Somerset lodge backs YMCA recruitment
Kaz Marsh, deputy chief executive of Mendip YMCA at Wells, was presented with a cheque for £2,695 by Somerset Freemason Mike Perrée of Kenneth Kinnersley Lodge, No. 9218, which meets at Midsomer Norton.
With £1,695 raised by lodge members and friends during Mike’s year as master, an additional £1,000 was added by the Provincial Grand Lodge of Somerset. The money will go towards funding training and support for volunteers, with the charity particularly in need of volunteers for youth clubs in Street and Glastonbury.
Sharing in Somerset
A grants presentation evening held in Taunton Masonic Hall saw Somerset Freemasons presenting grants of £40,671 in the presence of local charities and civic leaders. Among others, a donation of £8,400 was given by Provincial Grand Stewards Lodge, No. 9189, for the purchase of special wound pumps, and £14,135 by the Masonic Bowling Association for vein viewers for the Haematology, Oncology and Palliative Care department of Musgrove Park Hospital.
Mentions were made of planned future donations of nearly £40,000 from the Somerset Masonic Flood Recovery Fund, following the appalling devastation caused by the flooding on the Somerset Levels during the winter of 2013-14.
Backing for Somerset hospice
Weston Hospicecare has received a £2,464 donation from the Grand Charity. The cheque was presented to John Bailey, the hospice’s director of patient services, by Somerset Freemasons Ian, Terry and Derek Porter.
John Bailey said, ‘I would like to thank The Freemasons’ Grand Charity once again for their generous support, which makes a real difference to the lives of local people with life-limiting illnesses.’
The caring community
David Maddern and Geoff Tuck discuss the importance of the Grand Charity in bringing Freemasonry to a wider audience
Charitable giving has been a masonic tradition from the earliest days of Freemasonry, three hundred years ago. Since 1981, The Freemasons’ Grand Charity has supported members and their dependants in financial distress, as well as the wider community, with grants totalling more than £120 million.
This tremendous achievement has only been possible because of the generosity of Freemasons and their families. Wherever possible, the Grand Charity involves members in its activities, with Metropolitan and Provincial Grand Almoners and Grand Charity Stewards playing a crucial role in service delivery and fundraising.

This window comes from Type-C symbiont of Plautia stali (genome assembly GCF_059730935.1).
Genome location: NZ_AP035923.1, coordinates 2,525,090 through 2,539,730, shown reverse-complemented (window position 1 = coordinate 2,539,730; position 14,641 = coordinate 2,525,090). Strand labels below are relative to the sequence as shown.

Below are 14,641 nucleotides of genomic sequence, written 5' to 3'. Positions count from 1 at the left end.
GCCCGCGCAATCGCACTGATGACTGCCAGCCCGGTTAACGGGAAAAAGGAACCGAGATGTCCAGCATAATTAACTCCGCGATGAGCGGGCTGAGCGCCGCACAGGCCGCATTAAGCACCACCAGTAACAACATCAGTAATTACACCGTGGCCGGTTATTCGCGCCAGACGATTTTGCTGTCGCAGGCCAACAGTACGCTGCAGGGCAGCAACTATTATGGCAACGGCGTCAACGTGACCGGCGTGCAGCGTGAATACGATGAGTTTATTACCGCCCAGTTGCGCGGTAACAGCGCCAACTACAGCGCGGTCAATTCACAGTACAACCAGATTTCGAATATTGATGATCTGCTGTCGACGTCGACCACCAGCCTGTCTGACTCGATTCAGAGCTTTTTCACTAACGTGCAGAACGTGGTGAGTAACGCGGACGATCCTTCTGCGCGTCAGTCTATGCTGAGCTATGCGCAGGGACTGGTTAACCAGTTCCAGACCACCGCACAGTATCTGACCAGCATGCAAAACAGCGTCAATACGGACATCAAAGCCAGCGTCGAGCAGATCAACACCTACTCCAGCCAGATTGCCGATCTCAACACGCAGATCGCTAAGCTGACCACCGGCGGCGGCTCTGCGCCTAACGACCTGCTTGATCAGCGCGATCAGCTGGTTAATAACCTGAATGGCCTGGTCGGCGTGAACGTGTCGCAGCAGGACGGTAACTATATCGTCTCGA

David Maddern (Provincial Grand Charity Steward of Somerset) and Geoff Tuck (Assistant Provincial Grand Master of Hampshire and Isle of Wight) have been central figures in masonic charity in their Provinces for many years. They both understand the importance of involving the masonic community in Grand Charity activities and the positive effects this can have.
With the Province of Somerset currently in Festival for the Grand Charity, David has encountered a perception that the Grand Charity does not support local communities, something that he believes could not be further from the truth.
‘By involving Freemasons in the donations to non-masonic charities and projects, a true understanding of the Grand Charity is gained,’ he explains. ‘The annual cheque presentations to hospices and air ambulances are a great way to involve members from across the Province, especially as these fantastic services are close to the hearts of many.’
It is a priority for the Grand Charity that it supports the causes that matter to masons. Geoff remarks, ‘Details of the non-masonic grants have a positive ripple effect on members; they are recalled with pride and often lead to further financial and volunteering support for the charities.’
David echoes this point: ‘The charities that have received the largest donations from Somerset lodges are also charities that the Grand Charity has supported – Help for Heroes, Dorset and Somerset Air Ambulance, and St Margaret’s Hospice. I would not be surprised if other Provinces were to report the same thing, as I sense that the Grand Charity’s actions inspire local masons to follow its lead.’
Provincial involvement with the supported charities can also help Freemasonry. ‘Being part of non-masonic grant-giving creates rare public opportunities to overcome prejudices, myths and unfair publicity,’ says Geoff. ‘As a result, I know of at least two gentlemen who have become masons, and innumerable others who now have a totally different and positive view of Freemasonry.’
Geoff sees the work of the Grand Charity in respect of non-masonic grants as an essential element in the future of the Craft and its reputation. ‘It is a clear demonstration that Freemasonry is an influence for good and something of which future members wish to be a part.’
It is important to The Freemasons’ Grand Charity that all masons feel involved with its work. To find out more, visit www.grandcharity.org or contact your Provincial Grand Charity Steward and discover how you can get involved
Praise for local masons over Somerset floods help